An Independent Woman
Chef Susan Goss is the quintessential independent restaurateur—community-minded, cool under pressure, and anything but cookie cutter.
As co-owner of Chicago’s West Town Tavern, Goss works in the neighborhood where she lives. Clearly she has a love affair going with the locale, which she shares with her business partner, husband, and confidant of almost 40 years, Drew Goss.
“I have total trust in my partner and that lets me concentrate on what is happening in the kitchen,” says Goss, who met Drew in 1973 while both were still in high school.
Goss has a contagious enthusiasm, low-key manner, and passionate fascination with all things food, an outlook she developed as a child. Today, in addition to cooking at the restaurant five days a week, she is a food blogger, cookbook author, and teacher.
“Susan is one of the most solid, talented chefs and restaurateurs I've had the pleasure of working with,” says a Chicago-based foodservice marketing consultant and publicist, Brent Frei. “She's not only one of my favorite chefs in the nation, she's one of my favorite people. She gives to a fault, sharing her wisdom and elevating the careers of others.”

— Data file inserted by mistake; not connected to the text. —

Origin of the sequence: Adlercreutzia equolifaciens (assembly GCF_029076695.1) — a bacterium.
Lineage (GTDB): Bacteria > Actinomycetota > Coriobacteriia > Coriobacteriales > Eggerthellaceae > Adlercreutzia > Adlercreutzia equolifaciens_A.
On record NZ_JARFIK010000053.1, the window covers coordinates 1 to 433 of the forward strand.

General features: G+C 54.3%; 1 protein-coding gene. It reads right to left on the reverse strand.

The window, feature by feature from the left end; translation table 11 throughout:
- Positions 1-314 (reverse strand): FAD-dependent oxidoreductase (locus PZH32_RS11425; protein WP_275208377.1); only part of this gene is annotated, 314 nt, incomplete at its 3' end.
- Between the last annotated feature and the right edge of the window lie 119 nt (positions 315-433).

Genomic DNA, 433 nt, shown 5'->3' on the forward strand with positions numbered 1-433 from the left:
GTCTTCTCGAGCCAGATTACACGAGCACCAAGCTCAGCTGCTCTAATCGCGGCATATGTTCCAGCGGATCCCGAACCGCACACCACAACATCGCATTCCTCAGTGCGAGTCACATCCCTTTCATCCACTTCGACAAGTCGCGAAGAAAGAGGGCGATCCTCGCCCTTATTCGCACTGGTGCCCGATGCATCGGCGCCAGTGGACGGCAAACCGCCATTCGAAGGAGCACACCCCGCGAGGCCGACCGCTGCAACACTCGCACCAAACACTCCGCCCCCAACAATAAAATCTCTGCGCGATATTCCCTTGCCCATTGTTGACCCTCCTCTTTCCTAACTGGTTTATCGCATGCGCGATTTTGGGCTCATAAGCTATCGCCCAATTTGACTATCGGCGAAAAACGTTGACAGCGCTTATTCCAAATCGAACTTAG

Before coming to the Second City, the Gosses owned Something Different: Carryout Cuisine, Something Different Restaurant, and Snax, a Global Tapas Bar, in Indianapolis. Since the beginning, Susan Goss ran the kitchen and Drew did everything else, including front-of-the-house duties.
“We both just fell in love with this business. We loved being in the center of things and really appreciate that it is different every night.”
The duo enjoyed the independence of running their own business, just like their parents before them. “My parents taught me how to be self-sufficient, and my in-laws taught me that I could do anything that I put my mind to,” says Goss, who is 55.